Sorry, it was not clear if the only presenters you wanted were students! I would be happy if that were the case, but as I am a teacher working with students, I thought I'd offer a session based on things I have done around my state. I will not feel rejected if I am not needed!
Your Name: Marc Natanagara, Ed.D.
Grade Level: P-12
School or Organization Name: Toms River Regional Schools
Co-Presenter Name(s): (n/a)
Area of the World from Which You Will Present: East Coast of the United States
Language in Which You Will Present: English
Target Audience(s): School teachers, administrators, students, and parents
Short Session Description (one line): Implementing a Maker Mindset in schools and classrooms will not only improve learning-- it's fun!
Full Session Description (as long as you would like):
Over the past two decades, a movement has been coalescing that blends hacker culture, social media, and traditional arts & crafts. It has brought together cooks and quilters, drone pilots and pianists, cosplayers and computer programmers. It is epitomized by shows like Mythbusters, Flea Market Flip, Shark Tank, and Chopped; on Discovery, HGTV, and DIY channels; and in two whole magazine racks at Barnes & Noble. Canva, a craft website, has over 10 million paid members; Etsy 54 million contributors; Pinterest 100 million users. Increasingly people from all walks of life travel and pay to experience maker culture in person; the World Maker Faire in Queens, NY, drew over 100,000 participants this past fall.
Whichever the platform or venue, what attracts people to making is an inspiration to attack challenges with imagination, creative uses of tools and materials, and often reckless abandon. Makers are, by nature, voracious learners and selfless collaborators. Maker events and places create both physical and virtual pop-up open-source thinktanks in a civilization where new discoveries are often thought of first for profit.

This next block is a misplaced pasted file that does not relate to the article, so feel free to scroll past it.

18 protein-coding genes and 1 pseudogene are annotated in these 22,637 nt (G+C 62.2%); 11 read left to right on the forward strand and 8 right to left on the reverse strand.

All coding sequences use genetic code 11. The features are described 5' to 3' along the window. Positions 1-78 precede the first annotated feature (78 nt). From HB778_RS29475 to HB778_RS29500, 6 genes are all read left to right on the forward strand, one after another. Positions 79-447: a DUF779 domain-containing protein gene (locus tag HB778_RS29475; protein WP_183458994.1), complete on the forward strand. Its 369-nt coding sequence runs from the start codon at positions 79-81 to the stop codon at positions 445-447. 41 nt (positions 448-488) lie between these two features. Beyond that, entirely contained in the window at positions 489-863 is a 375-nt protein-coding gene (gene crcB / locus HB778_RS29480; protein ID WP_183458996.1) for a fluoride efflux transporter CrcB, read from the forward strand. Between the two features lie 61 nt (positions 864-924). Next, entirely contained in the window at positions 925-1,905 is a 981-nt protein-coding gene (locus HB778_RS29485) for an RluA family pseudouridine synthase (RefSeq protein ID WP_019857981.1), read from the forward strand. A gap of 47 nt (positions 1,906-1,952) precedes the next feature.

In schools, new standards in science, technology, and careers, and access to cheaper and more powerful hardware like Arduinos have created the perfect opportunity to instill a maker mindset. Schools and communities are building makerspaces where every student can brainstorm, collaborate, and prototype solutions to problems of their choice learning to use 21st century tools and diverse materials. They prepare students for real life problem solving, a modern workforce, and a tech based economy. To create tomorrow’s entrepreneurs, we need to start when they are young. It is both a mindset, a collection of experiences, and, as Liam Neeson said, acquiring a specific set of skills. This works most effectively when schools and communities work together.
Websites / URLs Associated with Your Session: sites.google.com/view/makelearningauthentic
I'm writing on behalf of the co-coordinators of the 2017 Student STEM + Entrepreneurship Conference.
Thank you so much for your submission. Unfortunately, we cannot accept your proposal because this conference is tailored to student presenters. If you are so eager to present your work, you can ask a college student to present.
Thanks for your cooperation.
Eunice Daudu and Gaby Palines
Co-coordinators of the 2017 Student STEM + Entrepreneurship Conference